The Practice of "Letting Go"
As mentors, you attend BYEP each week with the headspace of showing up and being present for your groups. You put on pause whatever is going on in your personal lives and come to workshops & adventures ready to absorb, process and listen to the hardships, successes, and experiences that are currently existing in the participant's lives.
The immense effort and authenticity you each bring to your groups does not go unacknowledged. It is inevitable that most of you may have experienced leaving a workshop or adventure with a heavier heart than when you entered. Holding on to the things you hear and experience in workshop can seep into your lives outside of BYEP. Understanding the importance of practicing self-care is essential to your role alongside the practice of “letting go”.
Letting Go is Hard...
Everything is energy. Our thoughts and feelings emit a vibration, and what we send out to the world is what we receive back. This isn't some woo-woo thing- it’s quantum physics. Whatever we give our attention to, wanted or unwanted, grows. If you focus on happiness, joy & satisfaction, you’ll experience more of that. If you focus on pain, regret & guilt, you’ll experience more of that.
Unless you’re able to truly let it go—meaning that you withdraw your attention completely from it—you’re more likely to focus on the unwanted and thus draw more of that into your life.
So how do we actually Let Go?
Step 1: Say “YES” to what is
You cannot reject or push against the unwanted. You cannot focus on a problem and find the solution. Because the solution is never where the problem is. So, I encourage you to try and shift your focus.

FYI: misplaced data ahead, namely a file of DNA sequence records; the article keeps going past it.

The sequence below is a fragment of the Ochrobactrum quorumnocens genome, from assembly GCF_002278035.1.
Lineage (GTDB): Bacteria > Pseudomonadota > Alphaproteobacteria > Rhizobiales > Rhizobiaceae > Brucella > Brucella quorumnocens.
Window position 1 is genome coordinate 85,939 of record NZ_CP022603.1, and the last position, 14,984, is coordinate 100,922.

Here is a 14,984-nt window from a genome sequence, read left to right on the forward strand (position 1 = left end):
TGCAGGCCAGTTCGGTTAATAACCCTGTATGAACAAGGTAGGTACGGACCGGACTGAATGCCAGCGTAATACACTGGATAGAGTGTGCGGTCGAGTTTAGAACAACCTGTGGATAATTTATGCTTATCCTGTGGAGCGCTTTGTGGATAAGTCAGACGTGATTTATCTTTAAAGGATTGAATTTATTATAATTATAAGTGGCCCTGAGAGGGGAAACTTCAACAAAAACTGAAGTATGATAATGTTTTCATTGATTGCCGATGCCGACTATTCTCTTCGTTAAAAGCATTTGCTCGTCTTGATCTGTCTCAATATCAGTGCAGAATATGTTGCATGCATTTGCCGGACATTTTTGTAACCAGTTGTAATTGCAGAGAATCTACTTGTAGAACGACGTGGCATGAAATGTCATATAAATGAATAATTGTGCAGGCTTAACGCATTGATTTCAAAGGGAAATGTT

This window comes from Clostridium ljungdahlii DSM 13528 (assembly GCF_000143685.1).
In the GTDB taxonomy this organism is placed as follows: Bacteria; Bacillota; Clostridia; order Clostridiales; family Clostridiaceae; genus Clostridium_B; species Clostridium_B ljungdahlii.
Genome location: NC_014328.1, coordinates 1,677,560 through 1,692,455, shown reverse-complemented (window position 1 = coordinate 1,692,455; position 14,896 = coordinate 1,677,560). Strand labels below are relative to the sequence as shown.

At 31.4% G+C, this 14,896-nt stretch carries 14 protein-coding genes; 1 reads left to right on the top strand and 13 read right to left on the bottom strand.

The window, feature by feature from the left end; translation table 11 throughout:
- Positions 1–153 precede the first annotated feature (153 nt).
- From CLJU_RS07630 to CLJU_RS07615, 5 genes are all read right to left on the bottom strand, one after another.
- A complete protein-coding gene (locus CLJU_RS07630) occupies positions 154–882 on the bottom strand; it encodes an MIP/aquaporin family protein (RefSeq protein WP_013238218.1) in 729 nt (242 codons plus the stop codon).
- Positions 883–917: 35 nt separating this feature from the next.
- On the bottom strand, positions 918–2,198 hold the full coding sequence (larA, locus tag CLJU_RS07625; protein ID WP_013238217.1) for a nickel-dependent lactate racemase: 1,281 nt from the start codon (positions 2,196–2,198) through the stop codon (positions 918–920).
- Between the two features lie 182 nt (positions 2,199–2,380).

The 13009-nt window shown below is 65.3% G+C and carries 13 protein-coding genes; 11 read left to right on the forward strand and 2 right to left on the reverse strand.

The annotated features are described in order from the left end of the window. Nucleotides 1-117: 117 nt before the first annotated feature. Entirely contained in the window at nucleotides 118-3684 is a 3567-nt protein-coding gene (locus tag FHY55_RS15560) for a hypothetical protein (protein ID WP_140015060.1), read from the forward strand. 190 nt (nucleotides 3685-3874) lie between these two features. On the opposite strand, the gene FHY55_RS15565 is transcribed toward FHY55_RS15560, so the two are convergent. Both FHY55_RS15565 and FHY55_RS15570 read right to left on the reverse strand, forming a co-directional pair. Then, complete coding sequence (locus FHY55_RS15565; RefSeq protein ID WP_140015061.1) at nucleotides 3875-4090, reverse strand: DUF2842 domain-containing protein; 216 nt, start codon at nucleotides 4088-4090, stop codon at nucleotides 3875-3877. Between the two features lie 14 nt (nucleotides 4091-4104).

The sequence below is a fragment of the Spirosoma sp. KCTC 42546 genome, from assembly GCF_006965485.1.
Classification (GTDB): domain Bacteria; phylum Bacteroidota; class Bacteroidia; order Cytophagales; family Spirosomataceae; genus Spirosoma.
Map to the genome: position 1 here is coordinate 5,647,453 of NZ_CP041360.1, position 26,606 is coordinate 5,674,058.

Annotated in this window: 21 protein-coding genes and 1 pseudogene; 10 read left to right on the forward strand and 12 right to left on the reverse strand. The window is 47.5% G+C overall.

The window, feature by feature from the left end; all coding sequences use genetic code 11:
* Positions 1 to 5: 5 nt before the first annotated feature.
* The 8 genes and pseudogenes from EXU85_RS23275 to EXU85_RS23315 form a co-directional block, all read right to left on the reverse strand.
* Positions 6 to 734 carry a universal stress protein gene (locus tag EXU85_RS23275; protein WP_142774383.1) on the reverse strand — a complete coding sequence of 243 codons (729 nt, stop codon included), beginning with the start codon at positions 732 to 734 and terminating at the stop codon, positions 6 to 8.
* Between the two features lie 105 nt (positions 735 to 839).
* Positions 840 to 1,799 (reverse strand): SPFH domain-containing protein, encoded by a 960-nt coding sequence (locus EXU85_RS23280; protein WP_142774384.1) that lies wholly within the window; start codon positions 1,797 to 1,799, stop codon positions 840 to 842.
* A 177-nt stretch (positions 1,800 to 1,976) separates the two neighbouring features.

You shift focus by first accepting what is. If you want to let go of anxiety and stress, start by first accepting that you’re feeling stressed & anxious. Don’t argue with your thoughts and feelings. Don’t resist them. Don’t try to push them away. Instead, give them permission to exist.
Step 2: LET IN: Invite the New
Letting go can easily trigger fear. When you leave something behind and don’t know what to replace it with, you leave space for the unknown. Change is always scary, especially when you don’t know what’s coming next. That’s why you might find yourself clinging to the unwanted because that’s what’s familiar and known to you.
To make sure that doesn’t happen, consciously decide what’s coming next. Let in instead of letting go. Rather than pushing away the unwanted, invite the wanted.
The practice of “letting go” is never-ending and challenging. The more we are able to model the acceptance and processing of our own emotions & feelings to our participants, the more we can empower them to accept & let go of their emotions, anxieties, and fears.
Highlights from last week…
Mentor Appreciation Dinner: Sunday, October 20th from 5:30-7:30pm @ Montana Ale Works
John Sommers-Flanagan Training: Thursday, November 14th from 12:30-2:30pm